|Lobby Cecil Hotel|
On February 21, 2013, a maintenance worker discovered a decomposing body at the bottom of the hotel water tank. For 19 days hotel guests had bathed, brushed their teeth and drank the water despite its “funny, sweet, disgusting taste.” The body was identified as Elisa Lam, a 21 year old Canadian undergrad and tourist on her way to Santa Cruz.
After combing through hotel surveillance tapes, police uncovered an extremely disturbing video of Elisa taken from the night she died. At first, Elisa enters the elevator and presses all of its buttons. The elevator door doesn’t shut and she looks around, as if waiting or hiding from someone. She then appears to be talking to someone and moving in a strange manner. At 2:47 in the video, Lam leaves the elevator. From 2:47 to 3:59, the door to the elevator opens and closes several times for no apparent reason.
Right after the events of the video, Elisa apparently gained access to the rooftop of the hotel, climbed into its water tank and drowned. Hotel employees said doors to the roof were locked and had alarms. It is unclear how Lam gained access to the roof. High school classmates called Lam's death shocking. Elisa did not have a history of drug use and her autopsy concluded that no drugs were involved. The death has been ruled as an accidental drowning. Take a look at the video.
The Cecil Hotel has had it's share of tragedies. In the 1950s and 1960s, the Cecil had a reputation as being a place where people would commit suicide. In 1954, Helen Gurnee leaped from a seventh floor window and landed on the Cecil Hotel marquee. In 1962, Julia Moore jumped from her eighth floor room window. Moore left behind a bus ticket from St Louis, 59 cents and an Illinois bank account book showing a balance of $1,800. In another 1962 suicide, 27 year-old Pauline Otten jumped from her window and landed on a pedestrian, killing both of them.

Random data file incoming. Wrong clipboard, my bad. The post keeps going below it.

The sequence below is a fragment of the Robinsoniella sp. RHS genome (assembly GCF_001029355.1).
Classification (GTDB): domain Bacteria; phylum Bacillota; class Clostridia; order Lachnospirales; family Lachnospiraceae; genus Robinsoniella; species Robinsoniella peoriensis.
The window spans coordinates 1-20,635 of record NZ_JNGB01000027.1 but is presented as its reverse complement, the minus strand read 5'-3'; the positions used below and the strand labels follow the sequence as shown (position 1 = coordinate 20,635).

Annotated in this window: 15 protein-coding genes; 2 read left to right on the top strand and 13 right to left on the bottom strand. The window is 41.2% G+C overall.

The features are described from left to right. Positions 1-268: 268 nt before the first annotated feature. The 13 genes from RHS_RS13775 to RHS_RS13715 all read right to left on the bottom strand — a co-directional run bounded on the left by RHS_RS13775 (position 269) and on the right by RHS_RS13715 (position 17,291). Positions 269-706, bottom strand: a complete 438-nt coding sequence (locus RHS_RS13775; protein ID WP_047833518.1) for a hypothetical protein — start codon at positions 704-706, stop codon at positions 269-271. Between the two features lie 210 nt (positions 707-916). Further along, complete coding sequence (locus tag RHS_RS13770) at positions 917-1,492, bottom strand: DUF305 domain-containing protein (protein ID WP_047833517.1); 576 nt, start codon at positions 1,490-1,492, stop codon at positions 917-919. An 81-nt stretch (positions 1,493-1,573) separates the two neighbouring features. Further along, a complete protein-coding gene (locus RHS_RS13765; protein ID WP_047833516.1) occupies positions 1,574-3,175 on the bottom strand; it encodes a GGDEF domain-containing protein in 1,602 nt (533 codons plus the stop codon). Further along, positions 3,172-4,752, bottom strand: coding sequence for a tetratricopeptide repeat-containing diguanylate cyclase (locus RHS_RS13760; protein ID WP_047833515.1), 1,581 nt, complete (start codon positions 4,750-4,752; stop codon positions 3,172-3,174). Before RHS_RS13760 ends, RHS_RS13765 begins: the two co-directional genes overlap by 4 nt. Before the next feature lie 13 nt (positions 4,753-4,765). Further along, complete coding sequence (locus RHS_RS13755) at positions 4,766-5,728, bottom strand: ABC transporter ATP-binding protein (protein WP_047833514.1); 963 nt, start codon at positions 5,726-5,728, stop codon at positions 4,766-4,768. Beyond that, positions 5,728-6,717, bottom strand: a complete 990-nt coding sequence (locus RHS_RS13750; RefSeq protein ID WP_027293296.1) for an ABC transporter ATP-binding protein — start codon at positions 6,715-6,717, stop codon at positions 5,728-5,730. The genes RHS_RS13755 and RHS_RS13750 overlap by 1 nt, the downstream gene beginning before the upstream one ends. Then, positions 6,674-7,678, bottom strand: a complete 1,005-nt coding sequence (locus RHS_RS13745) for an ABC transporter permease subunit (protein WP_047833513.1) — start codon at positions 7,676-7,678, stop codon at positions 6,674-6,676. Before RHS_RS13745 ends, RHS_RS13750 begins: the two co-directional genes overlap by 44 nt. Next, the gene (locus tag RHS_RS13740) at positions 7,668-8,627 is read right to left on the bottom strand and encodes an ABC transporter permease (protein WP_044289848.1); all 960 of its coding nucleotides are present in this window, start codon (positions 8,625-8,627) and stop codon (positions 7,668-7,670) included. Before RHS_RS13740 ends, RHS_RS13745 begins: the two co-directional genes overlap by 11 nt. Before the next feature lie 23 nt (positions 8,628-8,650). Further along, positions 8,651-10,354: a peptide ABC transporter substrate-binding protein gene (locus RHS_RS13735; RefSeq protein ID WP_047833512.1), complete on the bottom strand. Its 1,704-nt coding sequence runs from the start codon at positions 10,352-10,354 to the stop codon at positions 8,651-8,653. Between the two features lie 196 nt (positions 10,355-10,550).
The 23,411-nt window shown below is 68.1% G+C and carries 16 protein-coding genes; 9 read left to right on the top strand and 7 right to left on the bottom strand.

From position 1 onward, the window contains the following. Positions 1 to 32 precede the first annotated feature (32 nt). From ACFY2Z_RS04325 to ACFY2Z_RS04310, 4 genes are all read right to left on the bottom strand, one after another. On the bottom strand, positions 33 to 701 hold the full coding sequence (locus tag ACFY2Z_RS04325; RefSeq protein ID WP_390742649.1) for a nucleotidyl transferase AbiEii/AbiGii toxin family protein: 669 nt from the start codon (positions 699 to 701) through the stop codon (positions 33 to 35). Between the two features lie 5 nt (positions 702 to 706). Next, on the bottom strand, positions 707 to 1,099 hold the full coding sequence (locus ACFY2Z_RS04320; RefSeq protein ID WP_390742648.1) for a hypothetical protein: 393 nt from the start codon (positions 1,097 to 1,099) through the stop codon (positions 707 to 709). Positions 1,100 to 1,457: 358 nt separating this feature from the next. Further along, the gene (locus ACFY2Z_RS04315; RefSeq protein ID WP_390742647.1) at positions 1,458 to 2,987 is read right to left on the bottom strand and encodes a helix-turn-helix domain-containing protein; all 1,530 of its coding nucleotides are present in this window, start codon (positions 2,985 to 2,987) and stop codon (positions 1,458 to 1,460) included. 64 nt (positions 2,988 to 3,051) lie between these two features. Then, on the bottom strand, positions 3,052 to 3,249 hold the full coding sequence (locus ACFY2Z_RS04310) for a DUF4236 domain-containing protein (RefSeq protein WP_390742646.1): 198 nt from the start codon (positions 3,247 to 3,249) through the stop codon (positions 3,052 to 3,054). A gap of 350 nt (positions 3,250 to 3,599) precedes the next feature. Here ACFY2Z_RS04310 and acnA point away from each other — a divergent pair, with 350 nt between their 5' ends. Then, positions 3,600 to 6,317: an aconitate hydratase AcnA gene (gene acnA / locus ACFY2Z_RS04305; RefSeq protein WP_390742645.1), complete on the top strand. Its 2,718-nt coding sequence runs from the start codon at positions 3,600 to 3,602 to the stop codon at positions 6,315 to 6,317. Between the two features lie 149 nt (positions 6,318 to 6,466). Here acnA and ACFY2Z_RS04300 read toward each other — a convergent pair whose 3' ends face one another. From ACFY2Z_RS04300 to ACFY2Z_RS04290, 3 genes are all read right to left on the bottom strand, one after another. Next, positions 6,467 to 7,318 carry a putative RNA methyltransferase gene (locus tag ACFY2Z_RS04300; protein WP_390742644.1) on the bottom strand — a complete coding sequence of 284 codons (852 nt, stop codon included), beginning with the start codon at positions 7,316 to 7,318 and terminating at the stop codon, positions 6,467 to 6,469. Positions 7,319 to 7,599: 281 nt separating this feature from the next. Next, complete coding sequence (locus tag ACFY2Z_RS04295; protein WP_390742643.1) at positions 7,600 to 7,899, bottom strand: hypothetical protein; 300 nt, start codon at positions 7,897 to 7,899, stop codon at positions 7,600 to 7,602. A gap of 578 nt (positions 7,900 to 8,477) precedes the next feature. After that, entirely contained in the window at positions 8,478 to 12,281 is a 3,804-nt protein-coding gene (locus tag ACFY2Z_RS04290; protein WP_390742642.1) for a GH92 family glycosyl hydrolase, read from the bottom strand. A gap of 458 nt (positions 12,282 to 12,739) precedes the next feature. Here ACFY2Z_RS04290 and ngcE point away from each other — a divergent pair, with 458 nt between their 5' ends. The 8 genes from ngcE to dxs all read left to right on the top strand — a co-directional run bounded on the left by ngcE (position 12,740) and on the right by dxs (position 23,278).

But not every death at the Cecil was by suicide. It's widely rumored that Elizabeth Short, aka the Black Dahlia, was seen at the hotel shortly before her notorious disappearance in 1947. In 1964, Goldie Osgood, known by some as the Pershing Square Pigeon Lady, was found raped and strangled at the Cecil. The crime has never been solved.
It Cecil Hotel has also served as temporary home for two serial killers. In 1985, Richard Ramirez, avowed Satanist and dubbed the "Night Stalker," lived at the Cecil unnoticed while he murdered 13 women. In 1974, an Austrian serial killer by the name of Jack Unterweger, murdered several prostitutes while staying at the Cecil.
Bad luck? Negative energy? Or is the hotel haunted and waiting to possess it's unwitting victims? For about $73 a night, you can judge for yourself.